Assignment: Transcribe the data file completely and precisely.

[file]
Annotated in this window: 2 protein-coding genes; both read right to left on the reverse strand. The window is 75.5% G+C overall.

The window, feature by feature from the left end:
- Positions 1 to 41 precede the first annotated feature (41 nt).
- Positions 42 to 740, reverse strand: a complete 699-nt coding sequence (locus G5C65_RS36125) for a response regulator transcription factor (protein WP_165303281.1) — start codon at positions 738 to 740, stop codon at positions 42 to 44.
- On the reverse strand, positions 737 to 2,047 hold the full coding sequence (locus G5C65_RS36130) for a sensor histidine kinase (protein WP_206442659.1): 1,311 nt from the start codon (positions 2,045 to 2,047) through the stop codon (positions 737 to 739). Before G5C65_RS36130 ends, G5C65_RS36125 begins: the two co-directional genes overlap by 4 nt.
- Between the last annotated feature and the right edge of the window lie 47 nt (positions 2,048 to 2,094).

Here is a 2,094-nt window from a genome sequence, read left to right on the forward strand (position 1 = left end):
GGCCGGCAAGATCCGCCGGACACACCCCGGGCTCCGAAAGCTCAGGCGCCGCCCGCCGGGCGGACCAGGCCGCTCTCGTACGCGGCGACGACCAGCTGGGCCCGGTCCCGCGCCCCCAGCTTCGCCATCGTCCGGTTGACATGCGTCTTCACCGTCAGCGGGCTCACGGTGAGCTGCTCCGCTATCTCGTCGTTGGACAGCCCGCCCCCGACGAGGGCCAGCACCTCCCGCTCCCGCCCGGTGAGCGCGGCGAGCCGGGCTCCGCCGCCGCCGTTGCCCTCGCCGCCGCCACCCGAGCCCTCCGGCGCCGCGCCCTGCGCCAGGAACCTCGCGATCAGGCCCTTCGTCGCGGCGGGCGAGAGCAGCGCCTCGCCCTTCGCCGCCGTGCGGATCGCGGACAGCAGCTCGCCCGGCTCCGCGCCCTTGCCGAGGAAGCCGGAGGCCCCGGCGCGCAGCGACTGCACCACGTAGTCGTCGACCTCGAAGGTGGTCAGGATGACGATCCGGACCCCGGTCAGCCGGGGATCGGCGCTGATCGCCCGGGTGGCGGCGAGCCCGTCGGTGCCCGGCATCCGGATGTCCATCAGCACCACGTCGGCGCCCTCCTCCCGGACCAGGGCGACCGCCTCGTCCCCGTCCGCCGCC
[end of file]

Annotated in this window: 2 protein-coding genes; both read right to left on the reverse strand. The window is 75.5% G+C overall.

The window, feature by feature from the left end:
- Positions 1 to 41 precede the first annotated feature (41 nt).
- Positions 42 to 740, reverse strand: a complete 699-nt coding sequence (locus G5C65_RS36125) for a response regulator transcription factor (protein WP_165303281.1) — start codon at positions 738 to 740, stop codon at positions 42 to 44.
- On the reverse strand, positions 737 to 2,047 hold the full coding sequence (locus G5C65_RS36130) for a sensor histidine kinase (protein WP_206442659.1): 1,311 nt from the start codon (positions 2,045 to 2,047) through the stop codon (positions 737 to 739). Before G5C65_RS36130 ends, G5C65_RS36125 begins: the two co-directional genes overlap by 4 nt.
- Between the last annotated feature and the right edge of the window lie 47 nt (positions 2,048 to 2,094).

Here is a 2,094-nt window from a genome sequence, read left to right on the forward strand (position 1 = left end):
GGCCGGCAAGATCCGCCGGACACACCCCGGGCTCCGAAAGCTCAGGCGCCGCCCGCCGGGCGGACCAGGCCGCTCTCGTACGCGGCGACGACCAGCTGGGCCCGGTCCCGCGCCCCCAGCTTCGCCATCGTCCGGTTGACATGCGTCTTCACCGTCAGCGGGCTCACGGTGAGCTGCTCCGCTATCTCGTCGTTGGACAGCCCGCCCCCGACGAGGGCCAGCACCTCCCGCTCCCGCCCGGTGAGCGCGGCGAGCCGGGCTCCGCCGCCGCCGTTGCCCTCGCCGCCGCCACCCGAGCCCTCCGGCGCCGCGCCCTGCGCCAGGAACCTCGCGATCAGGCCCTTCGTCGCGGCGGGCGAGAGCAGCGCCTCGCCCTTCGCCGCCGTGCGGATCGCGGACAGCAGCTCGCCCGGCTCCGCGCCCTTGCCGAGGAAGCCGGAGGCCCCGGCGCGCAGCGACTGCACCACGTAGTCGTCGACCTCGAAGGTGGTCAGGATGACGATCCGGACCCCGGTCAGCCGGGGATCGGCGCTGATCGCCCGGGTGGCGGCGAGCCCGTCGGTGCCCGGCATCCGGATGTCCATCAGCACCACGTCGGCGCCCTCCTCCCGGACCAGGGCGACCGCCTCGTCCCCGTCCGCCGCC